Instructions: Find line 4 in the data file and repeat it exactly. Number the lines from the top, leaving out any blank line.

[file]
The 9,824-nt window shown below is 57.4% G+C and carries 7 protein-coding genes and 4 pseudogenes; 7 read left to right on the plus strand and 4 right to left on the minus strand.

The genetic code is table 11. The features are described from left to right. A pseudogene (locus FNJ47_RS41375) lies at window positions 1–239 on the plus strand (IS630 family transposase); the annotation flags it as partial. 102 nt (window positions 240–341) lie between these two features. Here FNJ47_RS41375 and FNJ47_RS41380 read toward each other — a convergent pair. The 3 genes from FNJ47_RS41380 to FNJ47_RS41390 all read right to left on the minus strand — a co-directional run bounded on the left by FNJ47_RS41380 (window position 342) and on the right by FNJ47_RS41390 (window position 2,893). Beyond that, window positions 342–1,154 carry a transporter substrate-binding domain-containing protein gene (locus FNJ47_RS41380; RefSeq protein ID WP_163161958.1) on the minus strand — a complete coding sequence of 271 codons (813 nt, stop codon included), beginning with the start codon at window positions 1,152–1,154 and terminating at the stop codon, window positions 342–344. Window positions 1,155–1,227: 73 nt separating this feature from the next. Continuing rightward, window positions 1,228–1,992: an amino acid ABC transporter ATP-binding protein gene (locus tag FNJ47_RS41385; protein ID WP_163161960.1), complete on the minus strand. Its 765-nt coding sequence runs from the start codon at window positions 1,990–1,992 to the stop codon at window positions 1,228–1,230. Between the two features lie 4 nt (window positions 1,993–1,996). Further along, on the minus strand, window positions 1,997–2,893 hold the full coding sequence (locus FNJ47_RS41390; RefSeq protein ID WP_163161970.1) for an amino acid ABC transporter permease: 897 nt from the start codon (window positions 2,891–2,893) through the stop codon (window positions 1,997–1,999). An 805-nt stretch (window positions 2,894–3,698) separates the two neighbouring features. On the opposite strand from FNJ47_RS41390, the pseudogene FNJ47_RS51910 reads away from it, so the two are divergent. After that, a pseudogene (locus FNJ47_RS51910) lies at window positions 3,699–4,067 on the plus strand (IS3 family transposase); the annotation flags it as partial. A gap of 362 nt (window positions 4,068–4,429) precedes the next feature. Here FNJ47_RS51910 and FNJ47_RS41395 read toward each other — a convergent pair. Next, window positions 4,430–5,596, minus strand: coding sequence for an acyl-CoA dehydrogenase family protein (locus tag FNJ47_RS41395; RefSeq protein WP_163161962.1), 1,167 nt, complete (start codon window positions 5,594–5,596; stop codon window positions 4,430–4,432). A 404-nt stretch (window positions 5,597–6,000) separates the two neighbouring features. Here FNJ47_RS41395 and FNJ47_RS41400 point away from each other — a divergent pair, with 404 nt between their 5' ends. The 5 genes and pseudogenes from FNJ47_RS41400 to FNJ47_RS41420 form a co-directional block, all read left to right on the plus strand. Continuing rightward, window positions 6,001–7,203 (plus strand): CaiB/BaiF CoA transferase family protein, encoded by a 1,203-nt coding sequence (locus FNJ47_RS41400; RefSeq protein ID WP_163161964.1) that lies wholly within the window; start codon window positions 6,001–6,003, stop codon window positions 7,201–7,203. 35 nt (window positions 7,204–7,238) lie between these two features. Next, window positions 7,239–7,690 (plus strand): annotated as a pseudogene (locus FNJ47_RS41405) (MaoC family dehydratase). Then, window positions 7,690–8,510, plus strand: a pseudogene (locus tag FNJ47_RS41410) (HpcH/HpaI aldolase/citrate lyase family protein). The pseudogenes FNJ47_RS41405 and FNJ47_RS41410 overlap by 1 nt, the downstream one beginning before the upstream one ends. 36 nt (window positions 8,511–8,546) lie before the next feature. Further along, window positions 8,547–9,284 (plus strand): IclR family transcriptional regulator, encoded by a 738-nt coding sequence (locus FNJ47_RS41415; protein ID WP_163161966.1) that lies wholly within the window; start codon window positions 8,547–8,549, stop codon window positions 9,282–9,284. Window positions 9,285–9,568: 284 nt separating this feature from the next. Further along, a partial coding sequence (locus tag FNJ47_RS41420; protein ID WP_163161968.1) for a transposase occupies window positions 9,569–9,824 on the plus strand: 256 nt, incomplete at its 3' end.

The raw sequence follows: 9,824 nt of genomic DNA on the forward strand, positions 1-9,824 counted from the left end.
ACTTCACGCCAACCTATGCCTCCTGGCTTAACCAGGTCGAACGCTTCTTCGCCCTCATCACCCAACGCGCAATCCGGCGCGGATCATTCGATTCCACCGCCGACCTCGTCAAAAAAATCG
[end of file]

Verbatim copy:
ACTTCACGCCAACCTATGCCTCCTGGCTTAACCAGGTCGAACGCTTCTTCGCCCTCATCACCCAACGCGCAATCCGGCGCGGATCATTCGATTCCACCGCCGACCTCGTCAAAAAAATCG